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Data Modeling for MongoDB
Learn how to capture and precisely document business requirements to create an efficient MongoDB design. Watch Steve Hoberman talk about his book.
Congratulations! You completed the MongoDB application within the given tight timeframe and there is a party to celebrate your application’s release into production. Although people are congratulating you at the celebration, you are feeling some uneasiness inside. To complete the project on time required making a lot of assumptions about the data, such as what terms meant and how calculations are derived. In addition, the poor documentation about the application will be of limited use to the support team, and not investigating all of the inherent rules in the data may eventually lead to poorly-performing structures in the not-so-distant future.
Now, what if you had a time machine and could go back and read this book. You would learn that even NoSQL databases like MongoDB require some level of data modeling. Data modeling is the process of learning about the data, and regardless of technology, this process must be performed for a successful application. You would learn the value of conceptual, logical, and physical data modeling and how each stage increases our knowledge of the data and reduces assumptions and poor design decisions.
Read this book to learn how to do data modeling for MongoDB applications, and accomplish these five objectives:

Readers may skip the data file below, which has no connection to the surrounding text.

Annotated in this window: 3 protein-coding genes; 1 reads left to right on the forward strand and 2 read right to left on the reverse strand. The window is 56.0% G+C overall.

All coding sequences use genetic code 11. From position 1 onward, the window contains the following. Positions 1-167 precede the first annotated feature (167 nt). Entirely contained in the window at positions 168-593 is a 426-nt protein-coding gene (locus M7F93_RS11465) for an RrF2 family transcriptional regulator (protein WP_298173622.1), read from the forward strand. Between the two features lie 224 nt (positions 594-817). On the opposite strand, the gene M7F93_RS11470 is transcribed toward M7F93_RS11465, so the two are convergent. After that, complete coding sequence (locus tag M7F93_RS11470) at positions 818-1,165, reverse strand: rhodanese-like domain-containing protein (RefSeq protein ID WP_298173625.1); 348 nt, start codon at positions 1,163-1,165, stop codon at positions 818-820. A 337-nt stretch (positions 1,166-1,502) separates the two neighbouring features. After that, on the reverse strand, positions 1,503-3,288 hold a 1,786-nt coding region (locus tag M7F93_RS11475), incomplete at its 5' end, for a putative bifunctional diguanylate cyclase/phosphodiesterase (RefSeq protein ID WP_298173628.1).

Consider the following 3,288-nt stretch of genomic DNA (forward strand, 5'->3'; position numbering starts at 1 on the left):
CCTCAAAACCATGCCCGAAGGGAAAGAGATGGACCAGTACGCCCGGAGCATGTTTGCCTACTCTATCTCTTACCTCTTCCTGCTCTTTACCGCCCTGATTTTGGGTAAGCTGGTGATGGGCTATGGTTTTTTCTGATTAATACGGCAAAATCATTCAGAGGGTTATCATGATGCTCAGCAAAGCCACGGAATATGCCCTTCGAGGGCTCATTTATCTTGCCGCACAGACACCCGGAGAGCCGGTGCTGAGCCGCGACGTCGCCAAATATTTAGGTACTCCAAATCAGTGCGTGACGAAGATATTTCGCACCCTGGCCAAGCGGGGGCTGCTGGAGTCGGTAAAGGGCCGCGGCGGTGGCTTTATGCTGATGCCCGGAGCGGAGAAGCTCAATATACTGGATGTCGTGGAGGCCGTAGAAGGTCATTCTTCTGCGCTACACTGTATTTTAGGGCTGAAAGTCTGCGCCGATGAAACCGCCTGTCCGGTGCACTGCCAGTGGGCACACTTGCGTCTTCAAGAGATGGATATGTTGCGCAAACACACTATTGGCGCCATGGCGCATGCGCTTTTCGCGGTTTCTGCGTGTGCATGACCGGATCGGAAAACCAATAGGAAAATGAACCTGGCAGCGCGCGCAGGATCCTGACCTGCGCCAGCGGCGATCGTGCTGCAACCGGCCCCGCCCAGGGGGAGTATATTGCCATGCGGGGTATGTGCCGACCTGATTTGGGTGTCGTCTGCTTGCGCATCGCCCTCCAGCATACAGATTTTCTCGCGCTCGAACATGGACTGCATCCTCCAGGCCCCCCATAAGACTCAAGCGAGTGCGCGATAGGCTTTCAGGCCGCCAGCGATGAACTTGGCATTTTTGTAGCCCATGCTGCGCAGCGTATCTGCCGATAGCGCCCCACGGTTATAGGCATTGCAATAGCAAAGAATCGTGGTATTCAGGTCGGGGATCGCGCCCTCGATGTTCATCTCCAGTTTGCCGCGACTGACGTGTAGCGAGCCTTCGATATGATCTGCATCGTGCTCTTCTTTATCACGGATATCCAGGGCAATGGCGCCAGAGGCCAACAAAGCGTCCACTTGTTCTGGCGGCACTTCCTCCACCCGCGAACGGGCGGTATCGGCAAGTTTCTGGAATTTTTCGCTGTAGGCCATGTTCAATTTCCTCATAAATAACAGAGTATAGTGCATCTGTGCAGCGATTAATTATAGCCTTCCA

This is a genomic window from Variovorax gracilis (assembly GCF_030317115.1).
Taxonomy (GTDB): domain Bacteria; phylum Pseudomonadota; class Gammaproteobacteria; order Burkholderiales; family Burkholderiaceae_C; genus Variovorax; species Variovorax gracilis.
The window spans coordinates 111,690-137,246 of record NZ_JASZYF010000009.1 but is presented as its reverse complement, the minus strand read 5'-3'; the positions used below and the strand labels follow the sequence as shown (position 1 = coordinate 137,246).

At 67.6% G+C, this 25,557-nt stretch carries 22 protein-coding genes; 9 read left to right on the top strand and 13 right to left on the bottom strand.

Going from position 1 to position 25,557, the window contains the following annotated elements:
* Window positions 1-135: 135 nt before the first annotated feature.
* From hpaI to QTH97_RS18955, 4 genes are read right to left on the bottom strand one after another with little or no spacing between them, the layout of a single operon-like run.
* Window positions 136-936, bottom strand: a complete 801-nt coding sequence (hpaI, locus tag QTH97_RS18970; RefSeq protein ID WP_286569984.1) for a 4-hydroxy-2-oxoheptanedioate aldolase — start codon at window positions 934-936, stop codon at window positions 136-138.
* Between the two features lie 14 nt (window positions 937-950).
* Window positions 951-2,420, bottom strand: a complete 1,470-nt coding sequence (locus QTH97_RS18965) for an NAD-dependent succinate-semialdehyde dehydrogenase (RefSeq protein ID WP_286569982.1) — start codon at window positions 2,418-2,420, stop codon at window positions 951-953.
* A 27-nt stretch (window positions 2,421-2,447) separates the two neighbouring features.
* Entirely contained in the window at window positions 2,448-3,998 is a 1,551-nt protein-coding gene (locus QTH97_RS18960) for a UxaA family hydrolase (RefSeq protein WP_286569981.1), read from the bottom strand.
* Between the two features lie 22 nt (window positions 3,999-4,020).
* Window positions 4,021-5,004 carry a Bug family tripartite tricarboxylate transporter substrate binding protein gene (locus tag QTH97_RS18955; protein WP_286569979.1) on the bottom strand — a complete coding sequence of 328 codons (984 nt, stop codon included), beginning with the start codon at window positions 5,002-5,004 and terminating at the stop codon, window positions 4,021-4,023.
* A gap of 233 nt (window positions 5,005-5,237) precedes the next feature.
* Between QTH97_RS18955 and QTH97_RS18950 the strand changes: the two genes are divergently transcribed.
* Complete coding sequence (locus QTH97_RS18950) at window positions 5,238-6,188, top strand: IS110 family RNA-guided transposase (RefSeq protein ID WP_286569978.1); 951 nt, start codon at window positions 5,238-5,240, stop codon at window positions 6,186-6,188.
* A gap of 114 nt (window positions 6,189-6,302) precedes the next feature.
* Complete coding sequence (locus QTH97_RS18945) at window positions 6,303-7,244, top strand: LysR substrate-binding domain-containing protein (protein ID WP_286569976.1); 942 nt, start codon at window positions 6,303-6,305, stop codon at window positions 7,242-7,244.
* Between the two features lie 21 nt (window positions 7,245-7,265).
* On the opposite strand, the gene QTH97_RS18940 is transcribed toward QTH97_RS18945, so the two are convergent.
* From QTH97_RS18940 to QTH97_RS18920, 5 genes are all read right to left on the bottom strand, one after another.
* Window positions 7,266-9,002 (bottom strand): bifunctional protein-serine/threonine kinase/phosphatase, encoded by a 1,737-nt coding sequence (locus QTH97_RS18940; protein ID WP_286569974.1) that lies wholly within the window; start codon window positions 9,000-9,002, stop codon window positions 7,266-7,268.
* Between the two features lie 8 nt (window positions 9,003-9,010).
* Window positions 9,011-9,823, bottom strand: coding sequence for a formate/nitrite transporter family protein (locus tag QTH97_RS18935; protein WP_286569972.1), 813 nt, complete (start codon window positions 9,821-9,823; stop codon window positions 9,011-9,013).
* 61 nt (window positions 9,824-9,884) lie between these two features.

- Understand how data modeling contributes to the process of learning about the data, and is, therefore, a required technique, even when the resulting database is not relational. That is, NoSQL does not mean NoDataModeling!
- Know how NoSQL databases differ from traditional relational databases, and where MongoDB fits.
- Explore each MongoDB object and comprehend how each compares to their data modeling and traditional relational database counterparts, and learn the basics of adding, querying, updating, and deleting data in MongoDB.
- Practice a streamlined, template-driven approach to performing conceptual, logical, and physical data modeling. Recognize that data modeling does not always have to lead to traditional data models!
- Distinguish top-down from bottom-up development approaches and complete a top-down case study which ties all of the modeling techniques together.
This book is written for anyone who is working with, or will be working with MongoDB, including business analysts, data modelers, database administrators, developers, project managers, and data scientists.
About the Author:
Steve Hoberman is the most requested data modeling instructor in the world. He taught his first data modeling class in 1992 and has educated more than 10,000 people about data modeling and business intelligence techniques since then. Steve is the author of seven books on data modeling, the founder of the Design Challenges group, inventor of the Data Model Scorecard, Conference Chair of the Data Modeling Zone conference, and recipient of the 2012 Data Administration Management Association (DAMA) International Professional Achievement Award. Steve can be reached at firstname.lastname@example.org, @DataMdlRockStar on Twitter, or through Steve Hoberman on Linked-In.